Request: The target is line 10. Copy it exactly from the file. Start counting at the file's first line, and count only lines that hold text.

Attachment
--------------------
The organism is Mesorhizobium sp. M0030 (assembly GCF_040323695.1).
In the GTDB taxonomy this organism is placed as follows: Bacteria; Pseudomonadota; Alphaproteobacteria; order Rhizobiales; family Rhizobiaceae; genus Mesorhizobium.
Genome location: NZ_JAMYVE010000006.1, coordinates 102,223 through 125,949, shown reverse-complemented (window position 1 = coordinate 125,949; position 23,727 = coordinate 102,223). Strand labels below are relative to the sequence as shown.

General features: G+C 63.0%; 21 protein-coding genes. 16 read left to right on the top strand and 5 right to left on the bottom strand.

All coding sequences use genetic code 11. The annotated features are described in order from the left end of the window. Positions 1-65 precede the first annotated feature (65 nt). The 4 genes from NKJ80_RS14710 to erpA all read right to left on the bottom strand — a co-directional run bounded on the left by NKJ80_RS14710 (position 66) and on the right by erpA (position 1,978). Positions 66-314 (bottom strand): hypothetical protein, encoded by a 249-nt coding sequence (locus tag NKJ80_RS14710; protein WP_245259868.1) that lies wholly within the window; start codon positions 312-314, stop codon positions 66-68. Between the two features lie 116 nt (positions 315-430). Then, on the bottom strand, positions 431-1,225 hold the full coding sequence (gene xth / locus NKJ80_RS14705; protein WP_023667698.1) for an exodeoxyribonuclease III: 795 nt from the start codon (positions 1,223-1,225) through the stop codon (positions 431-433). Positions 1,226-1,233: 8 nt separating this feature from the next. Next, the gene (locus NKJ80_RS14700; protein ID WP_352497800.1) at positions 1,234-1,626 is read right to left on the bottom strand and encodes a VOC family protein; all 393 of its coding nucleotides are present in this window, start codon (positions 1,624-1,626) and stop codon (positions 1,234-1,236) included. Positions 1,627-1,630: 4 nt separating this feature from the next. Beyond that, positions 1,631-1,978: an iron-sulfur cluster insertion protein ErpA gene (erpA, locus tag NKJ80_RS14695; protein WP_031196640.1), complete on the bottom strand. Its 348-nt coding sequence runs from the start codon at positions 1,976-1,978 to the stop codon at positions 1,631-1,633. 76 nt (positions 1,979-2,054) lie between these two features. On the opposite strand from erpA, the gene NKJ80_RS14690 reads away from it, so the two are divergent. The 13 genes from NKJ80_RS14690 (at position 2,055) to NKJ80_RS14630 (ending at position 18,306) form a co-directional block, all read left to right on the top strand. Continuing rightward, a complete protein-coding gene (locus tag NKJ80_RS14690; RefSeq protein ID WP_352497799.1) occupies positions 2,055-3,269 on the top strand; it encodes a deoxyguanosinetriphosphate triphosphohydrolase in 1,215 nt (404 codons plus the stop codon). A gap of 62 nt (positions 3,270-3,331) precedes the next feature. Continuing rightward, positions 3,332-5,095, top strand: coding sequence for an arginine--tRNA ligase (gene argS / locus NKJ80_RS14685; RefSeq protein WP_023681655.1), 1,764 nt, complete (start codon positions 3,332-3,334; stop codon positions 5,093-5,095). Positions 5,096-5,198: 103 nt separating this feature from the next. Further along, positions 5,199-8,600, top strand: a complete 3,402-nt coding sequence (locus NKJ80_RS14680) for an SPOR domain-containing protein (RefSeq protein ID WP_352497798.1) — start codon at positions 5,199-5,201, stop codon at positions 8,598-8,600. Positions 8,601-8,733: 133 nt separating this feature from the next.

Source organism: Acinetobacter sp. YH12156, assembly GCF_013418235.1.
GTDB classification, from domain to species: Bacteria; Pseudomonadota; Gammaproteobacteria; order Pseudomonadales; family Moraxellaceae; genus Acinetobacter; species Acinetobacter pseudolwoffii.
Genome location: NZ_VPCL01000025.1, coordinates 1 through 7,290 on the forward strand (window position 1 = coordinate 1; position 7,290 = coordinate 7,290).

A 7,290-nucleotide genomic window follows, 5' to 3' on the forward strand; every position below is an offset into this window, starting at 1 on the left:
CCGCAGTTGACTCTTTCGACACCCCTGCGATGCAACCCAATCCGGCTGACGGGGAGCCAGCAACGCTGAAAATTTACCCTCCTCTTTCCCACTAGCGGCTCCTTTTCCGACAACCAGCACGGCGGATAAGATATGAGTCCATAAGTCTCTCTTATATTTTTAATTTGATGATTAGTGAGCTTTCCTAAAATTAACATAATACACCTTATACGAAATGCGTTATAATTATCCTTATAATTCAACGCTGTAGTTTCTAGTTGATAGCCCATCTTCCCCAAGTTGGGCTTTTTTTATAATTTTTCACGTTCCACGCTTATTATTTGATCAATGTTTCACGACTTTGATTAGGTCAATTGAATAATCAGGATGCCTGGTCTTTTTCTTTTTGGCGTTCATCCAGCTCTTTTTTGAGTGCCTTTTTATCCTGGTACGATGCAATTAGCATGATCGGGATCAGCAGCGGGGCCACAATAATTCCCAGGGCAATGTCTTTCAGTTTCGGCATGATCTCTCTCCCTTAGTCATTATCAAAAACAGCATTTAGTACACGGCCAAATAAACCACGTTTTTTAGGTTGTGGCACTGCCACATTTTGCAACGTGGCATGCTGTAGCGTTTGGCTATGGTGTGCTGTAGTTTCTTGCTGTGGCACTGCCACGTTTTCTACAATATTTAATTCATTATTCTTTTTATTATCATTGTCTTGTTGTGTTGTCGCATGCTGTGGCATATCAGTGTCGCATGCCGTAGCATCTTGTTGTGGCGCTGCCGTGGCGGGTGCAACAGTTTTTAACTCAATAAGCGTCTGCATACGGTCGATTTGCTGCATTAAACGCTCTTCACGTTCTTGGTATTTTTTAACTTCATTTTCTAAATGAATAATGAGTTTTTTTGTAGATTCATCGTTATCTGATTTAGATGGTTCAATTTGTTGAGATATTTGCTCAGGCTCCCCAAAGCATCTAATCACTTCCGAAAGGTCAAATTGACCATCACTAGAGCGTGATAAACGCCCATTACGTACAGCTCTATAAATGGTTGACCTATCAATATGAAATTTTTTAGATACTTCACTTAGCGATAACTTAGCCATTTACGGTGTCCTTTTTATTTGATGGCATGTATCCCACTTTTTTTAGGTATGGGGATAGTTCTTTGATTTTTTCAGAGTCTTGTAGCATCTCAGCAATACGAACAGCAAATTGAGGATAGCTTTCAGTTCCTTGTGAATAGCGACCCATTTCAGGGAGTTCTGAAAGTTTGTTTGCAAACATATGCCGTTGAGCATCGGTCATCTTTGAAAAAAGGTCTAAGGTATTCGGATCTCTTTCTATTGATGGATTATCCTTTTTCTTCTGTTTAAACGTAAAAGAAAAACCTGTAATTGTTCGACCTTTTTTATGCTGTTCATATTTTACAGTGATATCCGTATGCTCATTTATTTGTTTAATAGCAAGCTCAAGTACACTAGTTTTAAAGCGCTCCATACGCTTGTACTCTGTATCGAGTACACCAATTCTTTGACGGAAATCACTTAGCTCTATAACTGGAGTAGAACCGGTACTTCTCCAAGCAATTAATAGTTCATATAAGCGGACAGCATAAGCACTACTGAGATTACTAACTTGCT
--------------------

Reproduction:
CCGCAGTTGACTCTTTCGACACCCCTGCGATGCAACCCAATCCGGCTGACGGGGAGCCAGCAACGCTGAAAATTTACCCTCCTCTTTCCCACTAGCGGCTCCTTTTCCGACAACCAGCACGGCGGATAAGATATGAGTCCATAAGTCTCTCTTATATTTTTAATTTGATGATTAGTGAGCTTTCCTAAAATTAACATAATACACCTTATACGAAATGCGTTATAATTATCCTTATAATTCAACGCTGTAGTTTCTAGTTGATAGCCCATCTTCCCCAAGTTGGGCTTTTTTTATAATTTTTCACGTTCCACGCTTATTATTTGATCAATGTTTCACGACTTTGATTAGGTCAATTGAATAATCAGGATGCCTGGTCTTTTTCTTTTTGGCGTTCATCCAGCTCTTTTTTGAGTGCCTTTTTATCCTGGTACGATGCAATTAGCATGATCGGGATCAGCAGCGGGGCCACAATAATTCCCAGGGCAATGTCTTTCAGTTTCGGCATGATCTCTCTCCCTTAGTCATTATCAAAAACAGCATTTAGTACACGGCCAAATAAACCACGTTTTTTAGGTTGTGGCACTGCCACATTTTGCAACGTGGCATGCTGTAGCGTTTGGCTATGGTGTGCTGTAGTTTCTTGCTGTGGCACTGCCACGTTTTCTACAATATTTAATTCATTATTCTTTTTATTATCATTGTCTTGTTGTGTTGTCGCATGCTGTGGCATATCAGTGTCGCATGCCGTAGCATCTTGTTGTGGCGCTGCCGTGGCGGGTGCAACAGTTTTTAACTCAATAAGCGTCTGCATACGGTCGATTTGCTGCATTAAACGCTCTTCACGTTCTTGGTATTTTTTAACTTCATTTTCTAAATGAATAATGAGTTTTTTTGTAGATTCATCGTTATCTGATTTAGATGGTTCAATTTGTTGAGATATTTGCTCAGGCTCCCCAAAGCATCTAATCACTTCCGAAAGGTCAAATTGACCATCACTAGAGCGTGATAAACGCCCATTACGTACAGCTCTATAAATGGTTGACCTATCAATATGAAATTTTTTAGATACTTCACTTAGCGATAACTTAGCCATTTACGGTGTCCTTTTTATTTGATGGCATGTATCCCACTTTTTTTAGGTATGGGGATAGTTCTTTGATTTTTTCAGAGTCTTGTAGCATCTCAGCAATACGAACAGCAAATTGAGGATAGCTTTCAGTTCCTTGTGAATAGCGACCCATTTCAGGGAGTTCTGAAAGTTTGTTTGCAAACATATGCCGTTGAGCATCGGTCATCTTTGAAAAAAGGTCTAAGGTATTCGGATCTCTTTCTATTGATGGATTATCCTTTTTCTTCTGTTTAAACGTAAAAGAAAAACCTGTAATTGTTCGACCTTTTTTATGCTGTTCATATTTTACAGTGATATCCGTATGCTCATTTATTTGTTTAATAGCAAGCTCAAGTACACTAGTTTTAAAGCGCTCCATACGCTTGTACTCTGTATCGAGTACACCAATTCTTTGACGGAAATCACTTAGCTCTATAACTGGAGTAGAACCGGTACTTCTCCAAGCAATTAATAGTTCATATAAGCGGACAGCATAAGCACTACTGAGATTACTAACTTGCT